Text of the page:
In sum, we are satisfied that the Board's factual findings were based upon specific evidence of record and did not merely express conclusory views, as plaintiffs suggest. The memorializing resolution, therefore, comports with the requirement of N.J.S.A. 40:55D-10(g).*fn4

Finally, we address plaintiffs' contention that the lift parking spaces do not comport with the zoning ordinance's definition of parking spaces. The municipal zoning ordinance, Newark, N.J., Rev. Code § 40:5-3, defines parking spaces as follows:

In all districts for all required off-street parking spaces as defined herein, whether or not the parking space is an enclosed or open area, each parking stall shall be no less than eight and one-half (8.5) feet in width and eighteen and one-half (18.5) feet in the length, and the defined area shall be considered one (1) parking space.

Plaintiffs contend that because the ordinance does not specifically mention lift spaces in the definition of a parking space, a lift system is not permissible. We disagree. We construe the language of the ordinance as not prohibiting the use of lift parking spaces since it does not expressly exclude a lift space as a parking space.

As the Supreme Court has recognized, "it is an established rule of statutory construction that a statute written in general terms will be given prospective application to situations unknown or nonexistent at the time of its enactment which are within its general purview and scope where the language fairly includes them." Place v. Saddle River Bd. of Adj., 42 N.J. 324, 328 (1964) (internal quotations omitted). As the Board found here, "the project's proposed configuration with valet parking and staff-operated parking lifts would ensure that the provided parking spaces would be used to their maximum efficiency[,] enabling fewer spaces to be necessary."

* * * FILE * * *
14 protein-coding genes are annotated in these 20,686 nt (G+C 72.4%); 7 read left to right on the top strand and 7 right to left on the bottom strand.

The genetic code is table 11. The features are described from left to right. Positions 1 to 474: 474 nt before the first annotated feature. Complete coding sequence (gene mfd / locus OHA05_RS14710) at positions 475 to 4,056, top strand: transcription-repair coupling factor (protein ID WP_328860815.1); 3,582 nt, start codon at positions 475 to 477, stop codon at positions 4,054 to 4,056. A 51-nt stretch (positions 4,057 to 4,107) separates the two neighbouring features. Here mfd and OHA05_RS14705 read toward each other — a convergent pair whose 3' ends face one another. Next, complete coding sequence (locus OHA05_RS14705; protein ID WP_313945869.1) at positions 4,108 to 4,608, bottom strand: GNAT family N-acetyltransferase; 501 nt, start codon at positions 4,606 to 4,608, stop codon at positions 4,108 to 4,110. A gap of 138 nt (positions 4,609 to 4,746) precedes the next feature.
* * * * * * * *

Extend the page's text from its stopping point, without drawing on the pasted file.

In sum, we are satisfied that both the Board and the trial judge properly concluded that as long as the lift spaces met the width and length requirements in the ordinance, vertical lift parking did not constitute a violation of the ordinance.